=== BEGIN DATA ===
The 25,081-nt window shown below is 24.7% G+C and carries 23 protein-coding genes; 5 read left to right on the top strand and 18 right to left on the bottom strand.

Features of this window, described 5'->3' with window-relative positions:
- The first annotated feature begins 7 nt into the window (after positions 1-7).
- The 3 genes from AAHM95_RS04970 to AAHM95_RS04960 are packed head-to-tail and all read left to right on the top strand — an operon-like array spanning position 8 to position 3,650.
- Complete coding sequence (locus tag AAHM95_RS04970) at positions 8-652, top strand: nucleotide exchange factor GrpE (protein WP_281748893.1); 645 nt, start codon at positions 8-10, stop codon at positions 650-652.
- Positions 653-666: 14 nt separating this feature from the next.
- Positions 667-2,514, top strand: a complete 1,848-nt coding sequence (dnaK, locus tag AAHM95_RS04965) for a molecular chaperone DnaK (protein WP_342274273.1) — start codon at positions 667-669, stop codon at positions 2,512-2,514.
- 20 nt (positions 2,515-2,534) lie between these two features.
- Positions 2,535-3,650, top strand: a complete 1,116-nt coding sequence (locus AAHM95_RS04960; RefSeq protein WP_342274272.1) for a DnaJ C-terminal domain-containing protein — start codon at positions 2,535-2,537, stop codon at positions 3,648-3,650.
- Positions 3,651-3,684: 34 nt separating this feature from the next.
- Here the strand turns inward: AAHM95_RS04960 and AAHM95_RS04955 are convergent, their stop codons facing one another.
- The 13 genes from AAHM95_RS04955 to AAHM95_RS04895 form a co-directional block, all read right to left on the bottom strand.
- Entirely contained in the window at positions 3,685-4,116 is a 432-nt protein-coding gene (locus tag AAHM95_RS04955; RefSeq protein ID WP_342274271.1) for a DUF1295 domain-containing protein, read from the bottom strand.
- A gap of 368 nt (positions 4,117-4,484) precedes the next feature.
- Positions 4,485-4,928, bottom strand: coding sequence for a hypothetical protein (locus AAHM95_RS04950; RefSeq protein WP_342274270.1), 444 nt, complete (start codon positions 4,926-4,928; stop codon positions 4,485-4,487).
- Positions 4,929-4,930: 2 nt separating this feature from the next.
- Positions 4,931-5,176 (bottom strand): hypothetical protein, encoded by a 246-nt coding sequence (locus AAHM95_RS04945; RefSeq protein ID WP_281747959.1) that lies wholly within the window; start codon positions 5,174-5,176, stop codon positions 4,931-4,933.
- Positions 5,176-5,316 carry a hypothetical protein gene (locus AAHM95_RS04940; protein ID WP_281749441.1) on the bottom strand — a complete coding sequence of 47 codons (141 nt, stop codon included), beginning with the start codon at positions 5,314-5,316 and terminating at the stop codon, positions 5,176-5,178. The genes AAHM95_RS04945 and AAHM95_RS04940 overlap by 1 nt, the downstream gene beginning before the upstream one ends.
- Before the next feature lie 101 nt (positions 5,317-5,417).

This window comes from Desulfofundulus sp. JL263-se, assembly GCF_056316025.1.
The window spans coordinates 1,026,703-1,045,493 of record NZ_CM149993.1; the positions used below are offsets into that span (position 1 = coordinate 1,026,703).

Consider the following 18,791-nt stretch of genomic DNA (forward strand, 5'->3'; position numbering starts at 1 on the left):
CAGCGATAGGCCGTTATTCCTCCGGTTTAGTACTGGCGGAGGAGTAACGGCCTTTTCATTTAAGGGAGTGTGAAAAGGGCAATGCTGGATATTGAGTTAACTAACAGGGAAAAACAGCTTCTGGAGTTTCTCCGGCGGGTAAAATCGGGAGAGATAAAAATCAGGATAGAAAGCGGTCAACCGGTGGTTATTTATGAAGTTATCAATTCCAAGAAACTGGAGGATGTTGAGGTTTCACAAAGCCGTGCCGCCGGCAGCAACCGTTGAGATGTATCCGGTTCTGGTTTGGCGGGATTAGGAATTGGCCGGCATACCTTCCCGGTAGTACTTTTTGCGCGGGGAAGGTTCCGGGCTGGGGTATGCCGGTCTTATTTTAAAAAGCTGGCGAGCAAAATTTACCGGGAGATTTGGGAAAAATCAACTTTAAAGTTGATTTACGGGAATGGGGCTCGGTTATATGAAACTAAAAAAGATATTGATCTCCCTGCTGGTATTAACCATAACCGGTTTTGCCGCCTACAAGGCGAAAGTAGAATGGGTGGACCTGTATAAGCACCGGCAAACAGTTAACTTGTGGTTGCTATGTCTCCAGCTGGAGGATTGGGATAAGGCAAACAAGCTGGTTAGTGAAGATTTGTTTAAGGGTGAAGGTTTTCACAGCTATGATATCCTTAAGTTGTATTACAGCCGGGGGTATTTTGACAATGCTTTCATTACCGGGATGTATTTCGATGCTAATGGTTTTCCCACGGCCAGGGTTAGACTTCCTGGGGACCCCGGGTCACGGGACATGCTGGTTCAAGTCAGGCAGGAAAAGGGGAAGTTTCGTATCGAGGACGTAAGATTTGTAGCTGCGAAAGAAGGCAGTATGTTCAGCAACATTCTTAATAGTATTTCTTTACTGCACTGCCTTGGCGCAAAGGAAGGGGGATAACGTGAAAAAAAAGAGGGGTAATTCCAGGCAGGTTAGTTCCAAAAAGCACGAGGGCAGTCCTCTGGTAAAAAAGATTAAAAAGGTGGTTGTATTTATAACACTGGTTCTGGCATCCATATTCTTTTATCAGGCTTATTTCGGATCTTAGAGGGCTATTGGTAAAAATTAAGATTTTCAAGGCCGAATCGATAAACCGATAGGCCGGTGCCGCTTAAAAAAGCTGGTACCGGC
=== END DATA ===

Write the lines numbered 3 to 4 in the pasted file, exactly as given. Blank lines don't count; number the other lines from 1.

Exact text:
- The first annotated feature begins 7 nt into the window (after positions 1-7).
- The 3 genes from AAHM95_RS04970 to AAHM95_RS04960 are packed head-to-tail and all read left to right on the top strand — an operon-like array spanning position 8 to position 3,650.